Over on the Fish Eaters Website someone asked: Who is the church of Philadelphia? Who does this church symbolize today? Anyone have any insight from the Church Fathers or other authorities?
I thought this was a significant question, so I took time to give a thorough response. I wanted to share it with all of you
I'm assuming you know that Philadelphia was one of the major cities of Asia Minor, and that John was addressing the bishop of the local church.
Because of the special praise which the Lord gives to this particular church based on their keeping of his word, it is especially tempting for suffering and persecuted conservatives/traditionalists to read their own group into it. This is common among fundamentalist protestants and traditionalist Catholics alike.
Just for reference, here is the passage:
7 And to the angel of the church of Philadelphia, write: These things saith the Holy One and the true one, he that hath the key of David; he that openeth, and no man shutteth; shutteth, and no man openeth: 8 I know thy works. Behold, I have given before thee a door opened, which no man can shut: because thou hast a little strength, and hast kept my word, and hast not denied my name. 9 Behold, I will bring of the synagogue of Satan, who say they are Jews, and are not, but do lie. Behold, I will make them to come and adore before thy feet. And they shall know that I have loved thee. 10 Because thou hast kept the word of my patience, I will also keep thee from the hour of the temptation, which shall come upon the whole world to try them that dwell upon the earth.
It is very important to begin with the literal and historical interpretation. This church and its bishop were undergoing intense persecution of an unspecified nature from the Jewish synagogue. That explains the reference to the "synagogue of Satan." They were evidently a small congregation with little earthly influence, yet they were persevering in their confession of the true faith of Christ without any compromise. This gave them great influence in heaven. Christ gives a twofold promise to them which he gives to no other church of Asia: (1) That members of the synagogue of Satan, the persecuting Jews would come and "worship before their feet." This would indicate that at least some of those Jews would be converted and declare their faith in Christ and his Church, repudiating their former error. (2) The Lord also promises that he will "keep them from the hour of the temptation which will come over the entire earth." This would refer to an imperial persecution, or it could not be over the whole world; worldwide in this context means throughout the Roman Empire. Some have thought this to refer to a persecution under Domitian (51 - 96). Eusebius of Cesarea mentions this. Others have referred it to the persecution under Trajan. Still others that it referred to the final and worst persecution under Diocletian, an event over two centuries after the writing of the Apocalypse. Whatever the persecution referred to, it does not necessarily mean that they would not undergo any suffering, but that they would be protected, "kept from" the trial of faith that others would undergo. Thus it is a promise of strong faith that will win the victory over the world.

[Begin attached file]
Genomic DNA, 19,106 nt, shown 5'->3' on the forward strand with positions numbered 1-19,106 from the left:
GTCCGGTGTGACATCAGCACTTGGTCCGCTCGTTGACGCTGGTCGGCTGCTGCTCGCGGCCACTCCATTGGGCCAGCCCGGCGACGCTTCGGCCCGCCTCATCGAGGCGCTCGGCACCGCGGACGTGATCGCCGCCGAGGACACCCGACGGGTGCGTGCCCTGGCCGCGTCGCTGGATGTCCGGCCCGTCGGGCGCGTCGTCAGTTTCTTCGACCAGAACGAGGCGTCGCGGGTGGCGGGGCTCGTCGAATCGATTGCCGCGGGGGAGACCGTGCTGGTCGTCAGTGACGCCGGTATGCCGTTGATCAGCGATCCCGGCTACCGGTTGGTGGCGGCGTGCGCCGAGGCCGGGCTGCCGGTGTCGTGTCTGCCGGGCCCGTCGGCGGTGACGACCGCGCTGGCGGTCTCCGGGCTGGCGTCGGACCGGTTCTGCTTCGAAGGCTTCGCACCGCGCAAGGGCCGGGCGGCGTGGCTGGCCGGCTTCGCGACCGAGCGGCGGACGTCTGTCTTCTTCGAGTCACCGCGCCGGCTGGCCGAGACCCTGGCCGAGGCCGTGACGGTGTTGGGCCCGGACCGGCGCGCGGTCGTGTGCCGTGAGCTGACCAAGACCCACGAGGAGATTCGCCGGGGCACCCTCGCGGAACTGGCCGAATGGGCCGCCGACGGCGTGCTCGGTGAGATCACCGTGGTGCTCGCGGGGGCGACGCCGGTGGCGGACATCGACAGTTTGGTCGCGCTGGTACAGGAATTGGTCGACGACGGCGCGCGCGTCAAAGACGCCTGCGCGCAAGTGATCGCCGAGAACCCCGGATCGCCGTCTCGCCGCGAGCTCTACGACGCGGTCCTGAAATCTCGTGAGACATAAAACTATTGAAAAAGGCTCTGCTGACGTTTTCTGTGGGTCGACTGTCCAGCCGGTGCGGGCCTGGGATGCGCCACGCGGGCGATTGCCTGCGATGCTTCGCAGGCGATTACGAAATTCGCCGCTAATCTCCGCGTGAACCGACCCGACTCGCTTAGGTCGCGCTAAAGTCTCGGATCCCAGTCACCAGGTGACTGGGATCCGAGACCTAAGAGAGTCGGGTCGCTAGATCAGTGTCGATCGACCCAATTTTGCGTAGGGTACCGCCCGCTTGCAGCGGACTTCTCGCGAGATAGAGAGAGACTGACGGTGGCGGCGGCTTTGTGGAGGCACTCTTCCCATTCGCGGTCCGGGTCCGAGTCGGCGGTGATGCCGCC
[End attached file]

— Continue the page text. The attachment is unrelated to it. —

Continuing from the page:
Now, as I said, we ought to be careful how we apply this in the modern ecclesiastical situation. I would be especially cautious about its special application to one or another traditionalist group. Nevertheless it can apply in a general way to particular churches and their bishops who suffer Jewish persecution (and from other enemies) yet remain firm in their witness.
There is another interpretation to consider here: The seven churches of Asia Minor as an allegory of the seven ages of the church throughout history. Venerable Bartholomew Holzhauser taught this.
The seven ages are (copied from the Catholic Encyclopedia):
* (1) the Status seminativus, from Christ and the Apostles to Pope Linus and Emperor Nero, is typified by the first day of creation "Spiritus Dei ferebatur super aquas", the gift of wisdom and the age from Noah. Similarly he treats;
* (2) the status irrigativus, the days of persecution;
* (3) status illuminativus from Pope Sylvester to Leo III;
* (4) status pacifitcus from Leo III to Leo X;
* (5) status afflictionis et purgativus from Leo X to a strong ruler and holy pope;
* (6) status consolationis from that holy pope to the birth of Antichrist;
* (7) status desolationis from Antichrist to the end of the world.
Ephesus represents the apostolic age, which at its close found the church faithful in doctrine but lacking in its first love. Smyrna represents the age of persecutions. Pergamus represents the time of illumination from the Fathers, especially in the East, together with Balaam-like heresies. Thyatira represents the Church flourishing in peace in the high middle ages, especially in the West, but having Jezebel-like religious harlotries in its midst. Sardis is our own time, the age of affliction. The church suffering many heresies. ("You have a name that you are alive, but you are dead"). This brings us to Philadelphia, the faithful church, which represents the time ahead of us, the age of peace promised by Our Lady of Fatima, when multitudes will enter the Church. Those who are and remain truly faithful to the spirit of that time will also be kept from the corruption of the succeeding Laodicean age which will see the rise of Antichrist.
I would like to think that here and there throughout the Catholic world today there are souls who already exemplify the spirit of the sixth age, which is coming, the spirit of the church of Philadelphia.